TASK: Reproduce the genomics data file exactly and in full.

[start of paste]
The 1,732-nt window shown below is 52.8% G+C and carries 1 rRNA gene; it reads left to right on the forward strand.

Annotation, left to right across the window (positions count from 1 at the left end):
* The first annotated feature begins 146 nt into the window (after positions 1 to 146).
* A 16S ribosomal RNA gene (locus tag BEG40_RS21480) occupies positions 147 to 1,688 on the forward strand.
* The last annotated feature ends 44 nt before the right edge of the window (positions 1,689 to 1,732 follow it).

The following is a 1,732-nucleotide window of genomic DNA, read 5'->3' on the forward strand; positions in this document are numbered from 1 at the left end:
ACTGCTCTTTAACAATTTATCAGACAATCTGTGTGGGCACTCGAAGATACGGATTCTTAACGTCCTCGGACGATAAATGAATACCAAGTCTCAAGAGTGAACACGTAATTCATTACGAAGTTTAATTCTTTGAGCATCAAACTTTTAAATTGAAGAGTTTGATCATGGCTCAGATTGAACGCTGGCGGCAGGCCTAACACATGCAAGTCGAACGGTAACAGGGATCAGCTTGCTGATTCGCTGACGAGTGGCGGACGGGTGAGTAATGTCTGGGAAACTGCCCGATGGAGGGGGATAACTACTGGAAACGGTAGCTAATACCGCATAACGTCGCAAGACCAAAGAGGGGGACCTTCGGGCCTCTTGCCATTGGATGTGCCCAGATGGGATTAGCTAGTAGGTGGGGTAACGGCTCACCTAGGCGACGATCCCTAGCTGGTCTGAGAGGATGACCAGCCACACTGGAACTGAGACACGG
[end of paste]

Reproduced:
The 1,732-nt window shown below is 52.8% G+C and carries 1 rRNA gene; it reads left to right on the forward strand.

Annotation, left to right across the window (positions count from 1 at the left end):
* The first annotated feature begins 146 nt into the window (after positions 1 to 146).
* A 16S ribosomal RNA gene (locus tag BEG40_RS21480) occupies positions 147 to 1,688 on the forward strand.
* The last annotated feature ends 44 nt before the right edge of the window (positions 1,689 to 1,732 follow it).

The following is a 1,732-nucleotide window of genomic DNA, read 5'->3' on the forward strand; positions in this document are numbered from 1 at the left end:
ACTGCTCTTTAACAATTTATCAGACAATCTGTGTGGGCACTCGAAGATACGGATTCTTAACGTCCTCGGACGATAAATGAATACCAAGTCTCAAGAGTGAACACGTAATTCATTACGAAGTTTAATTCTTTGAGCATCAAACTTTTAAATTGAAGAGTTTGATCATGGCTCAGATTGAACGCTGGCGGCAGGCCTAACACATGCAAGTCGAACGGTAACAGGGATCAGCTTGCTGATTCGCTGACGAGTGGCGGACGGGTGAGTAATGTCTGGGAAACTGCCCGATGGAGGGGGATAACTACTGGAAACGGTAGCTAATACCGCATAACGTCGCAAGACCAAAGAGGGGGACCTTCGGGCCTCTTGCCATTGGATGTGCCCAGATGGGATTAGCTAGTAGGTGGGGTAACGGCTCACCTAGGCGACGATCCCTAGCTGGTCTGAGAGGATGACCAGCCACACTGGAACTGAGACACGG